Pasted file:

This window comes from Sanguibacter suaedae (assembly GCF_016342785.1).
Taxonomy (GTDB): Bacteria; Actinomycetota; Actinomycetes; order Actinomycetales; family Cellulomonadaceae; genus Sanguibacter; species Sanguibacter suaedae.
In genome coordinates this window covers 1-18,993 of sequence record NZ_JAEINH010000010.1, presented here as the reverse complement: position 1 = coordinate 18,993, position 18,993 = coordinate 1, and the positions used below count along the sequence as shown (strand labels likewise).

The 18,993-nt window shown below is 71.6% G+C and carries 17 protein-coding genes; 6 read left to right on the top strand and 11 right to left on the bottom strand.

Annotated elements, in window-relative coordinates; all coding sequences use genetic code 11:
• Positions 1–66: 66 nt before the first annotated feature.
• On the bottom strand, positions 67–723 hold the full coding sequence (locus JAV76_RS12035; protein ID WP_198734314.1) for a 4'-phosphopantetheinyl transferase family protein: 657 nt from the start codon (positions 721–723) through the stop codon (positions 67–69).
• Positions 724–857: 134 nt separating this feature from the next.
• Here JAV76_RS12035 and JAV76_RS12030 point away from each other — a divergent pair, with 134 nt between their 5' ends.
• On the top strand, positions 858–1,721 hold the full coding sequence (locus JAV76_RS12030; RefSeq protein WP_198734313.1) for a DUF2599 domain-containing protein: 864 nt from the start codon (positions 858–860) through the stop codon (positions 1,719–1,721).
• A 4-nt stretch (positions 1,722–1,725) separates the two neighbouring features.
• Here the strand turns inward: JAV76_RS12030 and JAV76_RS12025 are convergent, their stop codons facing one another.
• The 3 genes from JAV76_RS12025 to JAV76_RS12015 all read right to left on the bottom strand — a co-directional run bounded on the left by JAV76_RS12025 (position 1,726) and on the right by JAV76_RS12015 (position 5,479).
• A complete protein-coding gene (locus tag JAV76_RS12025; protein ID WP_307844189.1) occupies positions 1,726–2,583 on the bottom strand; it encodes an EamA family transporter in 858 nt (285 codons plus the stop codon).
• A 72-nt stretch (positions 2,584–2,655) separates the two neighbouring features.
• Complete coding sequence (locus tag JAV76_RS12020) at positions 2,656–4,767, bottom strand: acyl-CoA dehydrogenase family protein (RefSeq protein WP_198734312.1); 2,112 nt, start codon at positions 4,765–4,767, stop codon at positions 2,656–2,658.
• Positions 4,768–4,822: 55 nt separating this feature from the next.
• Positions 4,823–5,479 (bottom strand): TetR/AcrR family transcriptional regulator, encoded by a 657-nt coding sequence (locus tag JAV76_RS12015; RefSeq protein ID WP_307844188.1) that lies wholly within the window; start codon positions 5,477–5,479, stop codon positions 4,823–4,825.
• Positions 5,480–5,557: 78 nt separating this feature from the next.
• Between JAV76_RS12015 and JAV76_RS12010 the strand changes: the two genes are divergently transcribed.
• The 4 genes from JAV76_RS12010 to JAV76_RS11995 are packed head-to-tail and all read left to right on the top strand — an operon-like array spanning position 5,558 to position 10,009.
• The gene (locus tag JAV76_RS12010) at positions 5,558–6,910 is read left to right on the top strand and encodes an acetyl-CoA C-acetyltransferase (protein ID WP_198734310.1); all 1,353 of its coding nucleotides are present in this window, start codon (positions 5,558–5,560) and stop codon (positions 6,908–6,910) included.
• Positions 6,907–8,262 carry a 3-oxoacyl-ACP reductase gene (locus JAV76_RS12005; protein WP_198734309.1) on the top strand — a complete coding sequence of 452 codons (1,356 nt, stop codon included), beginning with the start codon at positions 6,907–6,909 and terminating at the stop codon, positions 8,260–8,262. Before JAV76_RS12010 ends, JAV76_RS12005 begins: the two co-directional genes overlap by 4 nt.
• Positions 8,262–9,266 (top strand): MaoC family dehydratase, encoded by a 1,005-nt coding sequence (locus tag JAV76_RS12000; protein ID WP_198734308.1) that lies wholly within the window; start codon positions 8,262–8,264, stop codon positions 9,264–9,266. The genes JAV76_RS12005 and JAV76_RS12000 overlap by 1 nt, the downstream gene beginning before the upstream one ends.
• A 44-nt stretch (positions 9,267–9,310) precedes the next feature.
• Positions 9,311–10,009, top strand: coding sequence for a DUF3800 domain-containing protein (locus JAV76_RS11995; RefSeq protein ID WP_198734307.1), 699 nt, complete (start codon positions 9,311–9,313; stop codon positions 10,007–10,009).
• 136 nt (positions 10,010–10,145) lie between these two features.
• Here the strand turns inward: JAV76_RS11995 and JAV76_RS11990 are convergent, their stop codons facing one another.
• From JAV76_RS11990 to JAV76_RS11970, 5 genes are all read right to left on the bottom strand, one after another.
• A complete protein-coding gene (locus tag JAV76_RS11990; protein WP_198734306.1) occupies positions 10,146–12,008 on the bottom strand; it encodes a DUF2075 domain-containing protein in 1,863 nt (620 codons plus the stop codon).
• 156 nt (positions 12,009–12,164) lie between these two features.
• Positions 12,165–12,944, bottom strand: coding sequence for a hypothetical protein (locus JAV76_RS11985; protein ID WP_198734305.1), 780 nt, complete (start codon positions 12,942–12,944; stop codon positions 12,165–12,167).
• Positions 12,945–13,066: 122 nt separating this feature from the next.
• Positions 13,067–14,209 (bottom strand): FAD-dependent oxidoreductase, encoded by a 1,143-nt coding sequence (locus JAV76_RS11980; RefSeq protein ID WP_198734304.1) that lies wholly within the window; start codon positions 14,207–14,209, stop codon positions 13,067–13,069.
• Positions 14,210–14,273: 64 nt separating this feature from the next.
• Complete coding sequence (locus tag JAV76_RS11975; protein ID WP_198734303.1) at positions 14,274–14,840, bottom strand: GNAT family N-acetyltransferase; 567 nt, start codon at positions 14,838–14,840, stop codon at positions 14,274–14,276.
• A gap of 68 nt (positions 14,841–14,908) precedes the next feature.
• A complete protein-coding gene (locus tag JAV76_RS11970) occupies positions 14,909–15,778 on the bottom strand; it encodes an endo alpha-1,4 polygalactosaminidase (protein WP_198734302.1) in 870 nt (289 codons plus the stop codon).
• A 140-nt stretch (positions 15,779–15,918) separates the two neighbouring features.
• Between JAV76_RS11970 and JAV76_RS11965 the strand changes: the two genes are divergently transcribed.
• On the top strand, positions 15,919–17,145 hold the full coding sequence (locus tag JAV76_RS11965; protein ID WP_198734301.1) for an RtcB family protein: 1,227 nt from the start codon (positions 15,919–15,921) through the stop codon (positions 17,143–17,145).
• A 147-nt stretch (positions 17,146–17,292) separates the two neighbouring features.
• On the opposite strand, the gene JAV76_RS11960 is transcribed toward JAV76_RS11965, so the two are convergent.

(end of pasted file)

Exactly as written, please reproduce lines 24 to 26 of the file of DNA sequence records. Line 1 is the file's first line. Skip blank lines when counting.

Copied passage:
• Positions 8,262–9,266 (top strand): MaoC family dehydratase, encoded by a 1,005-nt coding sequence (locus tag JAV76_RS12000; protein ID WP_198734308.1) that lies wholly within the window; start codon positions 8,262–8,264, stop codon positions 9,264–9,266. The genes JAV76_RS12005 and JAV76_RS12000 overlap by 1 nt, the downstream gene beginning before the upstream one ends.
• A 44-nt stretch (positions 9,267–9,310) precedes the next feature.
• Positions 9,311–10,009, top strand: coding sequence for a DUF3800 domain-containing protein (locus JAV76_RS11995; RefSeq protein ID WP_198734307.1), 699 nt, complete (start codon positions 9,311–9,313; stop codon positions 10,007–10,009).